> On 25 Jan., 01:39, "Jesse F. Hughes" <je...@phiwumbda.org> wrote: >> WM <mueck...@rz.fh-augsburg.de> writes: >> > On 24 Jan., 14:16, "Jesse F. Hughes" <je...@phiwumbda.org> wrote: >> >> WM <mueck...@rz.fh-augsburg.de> writes: >> >> > You will have have recognized that here the diagonal argument is >> >> > applied. It is obvious that up to every line = column the list is a >> >> > square. >> >> >> It is clear that, for all j, d(j) != t_j(j) and hence d != t_j. If >> >> that's what you mean by the diagonal argument, great! >> >> >> Once again, however, you say something that has no clear meaning to >> >> me. Can you clarify "It is obvious that up to every line = column the >> >> list is a square?" I've no clue what it means. >> >> > Then ponder a while about the following sequence >> >> > d >> >> > d1 >> > 2d >> >> > d11 >> > 2d2 >> > 33d >> >> > and so on. In every square there are as many d's as lines. The same >> > could be shown for the columns. >> >> Yes, in this sequence of three squares, what you say is true. > > Is there a first square where my observation would fail? >> >> But none of this is relevant, because we've explicitly defined the >> anti-diagonal d and it is a triviality to see that it is an infinite >> sequence of non-zero and non-nine digits. And this fact really has >> nothing at all to do with limits of sequences of squares. It is all >> perfectly explicit. > > Here you again intermingle potential and actual. We are restricted to > the domain of terminating decimals. If you cannot understand that, > perhaps a formal argument may help: Assume that we are restricted to > the well-defined set of terminating decimals. If you see any evidence > that we should leave that domain, say "stop!". But only if you are > sure.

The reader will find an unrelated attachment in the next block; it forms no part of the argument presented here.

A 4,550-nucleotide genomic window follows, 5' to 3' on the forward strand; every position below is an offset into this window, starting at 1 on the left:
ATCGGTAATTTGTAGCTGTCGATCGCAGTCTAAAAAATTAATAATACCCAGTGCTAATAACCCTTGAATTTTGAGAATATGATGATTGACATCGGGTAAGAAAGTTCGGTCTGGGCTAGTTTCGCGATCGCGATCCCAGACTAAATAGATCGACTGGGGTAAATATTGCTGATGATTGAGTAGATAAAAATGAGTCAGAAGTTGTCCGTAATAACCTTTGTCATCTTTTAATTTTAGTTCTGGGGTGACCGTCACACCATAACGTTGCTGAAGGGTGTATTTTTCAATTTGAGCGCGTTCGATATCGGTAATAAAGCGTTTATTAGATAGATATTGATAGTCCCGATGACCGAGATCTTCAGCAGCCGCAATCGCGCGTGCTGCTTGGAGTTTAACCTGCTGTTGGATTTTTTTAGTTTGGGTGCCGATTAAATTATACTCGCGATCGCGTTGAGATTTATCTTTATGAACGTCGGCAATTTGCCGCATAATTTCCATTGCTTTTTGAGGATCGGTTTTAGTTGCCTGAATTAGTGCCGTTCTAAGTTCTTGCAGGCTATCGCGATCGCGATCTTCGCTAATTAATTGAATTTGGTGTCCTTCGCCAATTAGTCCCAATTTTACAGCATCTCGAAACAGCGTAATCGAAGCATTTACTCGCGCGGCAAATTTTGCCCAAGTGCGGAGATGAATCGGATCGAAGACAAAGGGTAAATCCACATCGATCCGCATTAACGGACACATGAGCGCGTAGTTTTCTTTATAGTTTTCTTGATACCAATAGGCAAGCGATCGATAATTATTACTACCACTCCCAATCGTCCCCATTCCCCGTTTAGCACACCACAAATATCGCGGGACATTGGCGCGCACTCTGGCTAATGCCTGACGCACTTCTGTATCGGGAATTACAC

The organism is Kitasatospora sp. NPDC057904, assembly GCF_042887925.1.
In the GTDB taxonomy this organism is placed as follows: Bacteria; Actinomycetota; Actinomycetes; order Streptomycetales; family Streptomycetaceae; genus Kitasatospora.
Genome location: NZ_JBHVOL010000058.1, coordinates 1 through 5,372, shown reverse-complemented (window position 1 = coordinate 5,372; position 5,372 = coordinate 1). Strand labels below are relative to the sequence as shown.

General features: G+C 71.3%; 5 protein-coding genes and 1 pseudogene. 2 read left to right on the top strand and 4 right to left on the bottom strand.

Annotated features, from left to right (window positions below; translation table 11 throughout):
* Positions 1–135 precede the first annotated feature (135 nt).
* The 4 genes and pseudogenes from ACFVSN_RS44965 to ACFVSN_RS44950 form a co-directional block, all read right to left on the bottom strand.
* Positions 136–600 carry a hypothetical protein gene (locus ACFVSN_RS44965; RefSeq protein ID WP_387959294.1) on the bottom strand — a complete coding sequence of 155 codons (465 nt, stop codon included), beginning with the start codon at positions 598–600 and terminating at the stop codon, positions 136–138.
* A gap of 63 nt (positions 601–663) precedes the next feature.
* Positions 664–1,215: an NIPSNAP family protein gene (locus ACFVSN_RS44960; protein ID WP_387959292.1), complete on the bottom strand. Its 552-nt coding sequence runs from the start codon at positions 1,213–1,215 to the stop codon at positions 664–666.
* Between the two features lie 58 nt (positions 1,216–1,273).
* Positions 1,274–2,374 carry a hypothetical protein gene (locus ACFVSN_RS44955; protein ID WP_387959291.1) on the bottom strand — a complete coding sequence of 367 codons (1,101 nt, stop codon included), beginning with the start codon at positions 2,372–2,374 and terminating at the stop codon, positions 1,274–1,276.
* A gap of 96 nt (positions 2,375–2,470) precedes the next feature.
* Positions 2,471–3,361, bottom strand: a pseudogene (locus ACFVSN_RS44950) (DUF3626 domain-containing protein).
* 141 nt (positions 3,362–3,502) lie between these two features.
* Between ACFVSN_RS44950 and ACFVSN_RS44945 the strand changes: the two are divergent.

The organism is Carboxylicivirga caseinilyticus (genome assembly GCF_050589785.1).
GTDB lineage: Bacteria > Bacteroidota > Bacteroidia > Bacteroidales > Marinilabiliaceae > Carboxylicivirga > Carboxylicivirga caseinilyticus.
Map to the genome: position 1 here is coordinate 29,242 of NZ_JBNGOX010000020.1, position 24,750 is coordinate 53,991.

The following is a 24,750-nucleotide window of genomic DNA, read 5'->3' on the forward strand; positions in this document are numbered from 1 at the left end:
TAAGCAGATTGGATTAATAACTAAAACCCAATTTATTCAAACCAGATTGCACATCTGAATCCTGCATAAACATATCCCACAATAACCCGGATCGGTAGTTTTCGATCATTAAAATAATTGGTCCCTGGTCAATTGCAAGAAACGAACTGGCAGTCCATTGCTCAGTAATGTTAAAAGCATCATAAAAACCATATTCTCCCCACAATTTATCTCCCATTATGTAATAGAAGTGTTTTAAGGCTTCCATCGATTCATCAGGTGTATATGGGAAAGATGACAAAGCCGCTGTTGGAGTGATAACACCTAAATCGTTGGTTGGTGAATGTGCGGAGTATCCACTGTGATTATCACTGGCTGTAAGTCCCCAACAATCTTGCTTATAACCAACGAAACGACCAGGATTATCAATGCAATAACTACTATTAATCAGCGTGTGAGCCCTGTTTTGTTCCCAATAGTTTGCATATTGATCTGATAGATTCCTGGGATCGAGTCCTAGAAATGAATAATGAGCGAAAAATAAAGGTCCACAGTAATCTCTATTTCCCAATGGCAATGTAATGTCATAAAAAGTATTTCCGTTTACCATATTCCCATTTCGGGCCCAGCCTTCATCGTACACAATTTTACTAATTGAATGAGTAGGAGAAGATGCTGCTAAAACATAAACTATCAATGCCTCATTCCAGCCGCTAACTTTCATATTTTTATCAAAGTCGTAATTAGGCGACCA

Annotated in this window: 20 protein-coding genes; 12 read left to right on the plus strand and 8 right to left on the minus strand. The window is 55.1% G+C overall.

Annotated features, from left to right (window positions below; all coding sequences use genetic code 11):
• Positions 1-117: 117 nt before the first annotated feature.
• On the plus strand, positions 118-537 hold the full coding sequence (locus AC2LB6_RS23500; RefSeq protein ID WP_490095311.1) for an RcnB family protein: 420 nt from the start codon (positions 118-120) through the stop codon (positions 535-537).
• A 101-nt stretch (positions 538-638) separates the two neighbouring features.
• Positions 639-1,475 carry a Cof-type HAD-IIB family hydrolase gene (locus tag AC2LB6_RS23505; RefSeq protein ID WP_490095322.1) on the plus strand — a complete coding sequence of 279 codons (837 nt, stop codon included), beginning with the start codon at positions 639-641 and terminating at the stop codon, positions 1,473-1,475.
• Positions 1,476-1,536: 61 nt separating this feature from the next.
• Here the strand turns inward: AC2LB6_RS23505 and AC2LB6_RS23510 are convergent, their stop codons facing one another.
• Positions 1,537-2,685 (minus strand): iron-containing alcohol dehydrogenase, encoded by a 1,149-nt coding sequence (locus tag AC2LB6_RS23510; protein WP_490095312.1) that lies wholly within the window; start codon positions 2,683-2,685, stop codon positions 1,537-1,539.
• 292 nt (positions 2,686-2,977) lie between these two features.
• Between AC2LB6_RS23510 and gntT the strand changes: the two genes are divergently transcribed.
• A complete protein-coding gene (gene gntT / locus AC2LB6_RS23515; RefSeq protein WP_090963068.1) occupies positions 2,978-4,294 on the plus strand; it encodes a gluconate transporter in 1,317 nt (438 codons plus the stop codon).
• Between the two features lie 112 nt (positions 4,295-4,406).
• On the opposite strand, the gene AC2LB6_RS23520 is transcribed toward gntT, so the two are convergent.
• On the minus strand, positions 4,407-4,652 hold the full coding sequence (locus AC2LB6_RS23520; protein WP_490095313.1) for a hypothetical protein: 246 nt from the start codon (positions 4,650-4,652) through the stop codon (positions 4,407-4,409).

You're throwing about terms (potential, restricted to the domain..., etc.) that have no obvious meaning in the theory ZF, so I see no reason to reply to this. We're trying to prove a certain claim in ZF, so unless you can indicate how to interpret these terms, I have nothing to say. > >> >> Do you agree that (by presumption) t_i is defined for every i in N? > > Of course! Why not? Isn't every i in N finite?
Is t_i(i) also defined for every i in N?
Assuming you will say yes, then I must ask:
Is d(i) therefore defined for every i in N?
>> I don't want to imagine what you are thinking, because I will risk >> getting it wrong. I'd prefer that you explicitly give an argument in >> ZF so that we can determine whether it is valid or not. > > In ZF every n in N is finite. >> >> > Look, presently we work in the system of terminating decimals - by >> > definition. If nothing changes when we switch to the system of non- >> > terminating decimals, do we switch then at all? How could we recognize >> > that we have switched? >> >> I don't have any idea what these questions mean > > I know. But it would be nice if you read it again and again. Or try an > experiment: Write a long sequence of digits d_1, d_2, d_3, ... and do > not stop. Are you in danger to leave the domain of finite sequences?
If they have any meaning in the language of ZF, then simply tell me what the meaning is.
-- "I suggest to those who listen that they enjoy the world, whatever their piece of it may be, as much as they can over the next few days, as soon enough, it will pass away, thanks to people who call themselves 'mathematicians'." -- JSH envisions geek Ragnarok